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Claustrophobia: Furor Sanguinis Review


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Posted by Drew on Mar 24, 2015

Claustrophobia is a fantastic two player dungeon crawler. From a high altitude, each player rolls dice to determine their capabilities, then assigns those dice. But the great thing is that the two sides are totally asymmetric. The way that the humans use their dice is materially distinct from the demons. Furor Sanguinis expands the game by offering a third faction: the Squamata.

Unlike the other two factions from the base game, the Squamata is represented by a single pre-painted miniature named Kartikeya. This monster’s origin is somewhat mysterious; but it appears to be an extremely powerful and sentient demon with motives of its own. For game purposes, though, Kartikeya is neither human, nor demon and will fight one or both of the original factions.

In the base game, humans were fewer but had more power than the demon player – especially the troglodytes who were mostly cannon fodder. The Squamata faction puts that on steroids by reducing the units for one side even further. There is only one unit, so the Squamata player can’t leave forces behind to block the entrance of troglodytes. The Squamata player also misses out on using Impressive units to prevent movement and guard more fragile characters. But it makes up for that lack of utility by crushingly powerful abilities which render it a fearsome force on the board.

Kartikeya acts like the other factions, for the most part. It rolls its four green Squamata dice at the start of its turn and then assigns them as they like. As with the demon player, the Squamata has one main board where different combinations of dice can be assigned. The board is divided into four sections representing Kartikeya’s legs, torso, head, and arms. Dice assigned to the legs can increase movement. The arms control combat. The head and torso have a number of different effects including increasing dice for later turns or healing.

Kartikeya takes damage somewhere in between the human and demon method. It has health points but they are assigned to each body part. Three to the legs. Four to the torso, etc. When Kartikeya takes damage, the player may assign that damage to any part. But if a bodily section fills up, it is destroyed and no dice can be assigned in that area. Kartikeya’s base stats are only average. But with the right dice assigned, the beast becomes nigh unstoppable. The trouble is, there are lots of good places to put those dice and the choices can be difficult.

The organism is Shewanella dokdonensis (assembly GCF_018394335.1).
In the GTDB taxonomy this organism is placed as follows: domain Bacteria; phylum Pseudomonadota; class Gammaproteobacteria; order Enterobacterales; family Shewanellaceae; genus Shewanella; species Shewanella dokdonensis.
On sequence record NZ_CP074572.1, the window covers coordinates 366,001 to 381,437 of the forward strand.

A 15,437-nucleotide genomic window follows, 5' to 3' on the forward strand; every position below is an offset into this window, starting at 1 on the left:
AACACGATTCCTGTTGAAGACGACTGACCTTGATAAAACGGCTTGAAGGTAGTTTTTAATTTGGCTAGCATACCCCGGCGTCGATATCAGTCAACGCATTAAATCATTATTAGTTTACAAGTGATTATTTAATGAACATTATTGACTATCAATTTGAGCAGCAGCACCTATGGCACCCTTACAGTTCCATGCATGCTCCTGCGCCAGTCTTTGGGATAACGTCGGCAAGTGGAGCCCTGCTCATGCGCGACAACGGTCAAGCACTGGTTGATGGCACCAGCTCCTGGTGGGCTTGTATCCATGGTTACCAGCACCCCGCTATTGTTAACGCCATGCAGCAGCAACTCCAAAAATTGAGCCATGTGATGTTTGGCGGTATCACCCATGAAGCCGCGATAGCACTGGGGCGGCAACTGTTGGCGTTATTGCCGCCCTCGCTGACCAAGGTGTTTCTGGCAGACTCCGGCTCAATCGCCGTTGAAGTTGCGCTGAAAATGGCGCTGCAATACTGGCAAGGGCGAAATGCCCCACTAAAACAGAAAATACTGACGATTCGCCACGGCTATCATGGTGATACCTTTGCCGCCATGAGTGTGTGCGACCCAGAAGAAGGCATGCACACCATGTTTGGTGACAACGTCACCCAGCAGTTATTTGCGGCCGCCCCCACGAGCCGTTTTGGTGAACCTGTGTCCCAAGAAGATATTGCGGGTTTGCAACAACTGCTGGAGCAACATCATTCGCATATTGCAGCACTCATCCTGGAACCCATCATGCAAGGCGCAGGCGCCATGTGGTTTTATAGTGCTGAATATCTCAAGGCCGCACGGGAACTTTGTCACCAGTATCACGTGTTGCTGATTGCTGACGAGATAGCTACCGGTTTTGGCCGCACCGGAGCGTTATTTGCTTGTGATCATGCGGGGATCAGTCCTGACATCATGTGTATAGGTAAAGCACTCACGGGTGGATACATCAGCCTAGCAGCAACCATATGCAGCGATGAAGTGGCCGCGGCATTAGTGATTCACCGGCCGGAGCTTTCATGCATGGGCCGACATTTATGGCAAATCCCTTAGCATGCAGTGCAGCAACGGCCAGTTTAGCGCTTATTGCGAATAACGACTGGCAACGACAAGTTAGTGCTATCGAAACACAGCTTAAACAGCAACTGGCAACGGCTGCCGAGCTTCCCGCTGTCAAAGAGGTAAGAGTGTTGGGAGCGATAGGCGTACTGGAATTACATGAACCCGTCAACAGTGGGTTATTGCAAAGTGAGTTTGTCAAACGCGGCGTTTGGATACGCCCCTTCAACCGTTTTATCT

Meanwhile, the demon player has been significantly reworked in scenarios involving the Squamata faction. Instead of drawing Event Cards, the demon player receives Deadly Destiny tokens. A scenario involving the Squamata includes a chart indicating what those tokens can be spent on. Gather enough tokens and the demon player can injure Kartikeya or improve the stats of its own units. They take more actions to accomplish (typically what would have been two to five card draws), but are stronger than the average card and the demon player can select the most helpful one in the moment.

Like all of Claustrophobia, Furor Sanguinis is scenario-based. The expansion comes with six scenarios, each featuring the Squamata player. All but one pits the Squamata against the demon player. The first scenario is of the “get to know ya” variety. It features Kartikeya sniffing out the crushing demon and then attempting to destroy it. Meanwhile, hordes of trogs attack Kartikeya and attempt to take it down. Or at least weaken the rampaging Squamata enough that the Crushing Demon can finish her off.

From there, though, the scenarios provide a wide variety of play experiences, about on par with the base game. There are kill quests and fetch quests, escapes and invasions. The one negative is that so many scenarios are focused on Squamata versus demon. A few more scenarios allowing the human player to go toe to toe with the Squamata would have been nice. Of course, the humans are largely outmatched by Kartikeya stat-wise, and the one included scenario requires several special rules. Even if special scenario-specific rules are needed, a few more would have been nice. I hope that new scenarios will be added via the website as they have been for the base game.

Still, Kartikeya is not monolithic. It comes with a number of special power tokens. The scenario specifies which tokens it will have in play. This helps to keep the experience of playing the Squamata from being too formulaic or repetitive. So, if it needs to be more powerful, it gets more. If it needs to be toned down a bit, it can receive fewer. But it’s never not powerful. Kartikeya is beastly in any configuration.

My one gripe about Furor Sanguinis is that, despite introducing a third faction, it did not take the opportunity to introduce more rules or scenarios for three player games. With Kartikeya, the opportunity was surely there for something with humans, demons, and Squamata all battling it out. Why not? There is only one scenario that alludes to the possibility of a three player game, it seems to me a lost opportunity. Maybe the game bogs down too much, or maybe there are other legitimate reasons. But I think, at the least, there will be fan-made scenarios for three players in the near future.

Aside from that disappointing omission, though, Furor Sanguinis delivers. It provides more variety and those fans who feel like they’ve fully explored the other factions have a totally new one to delve into.


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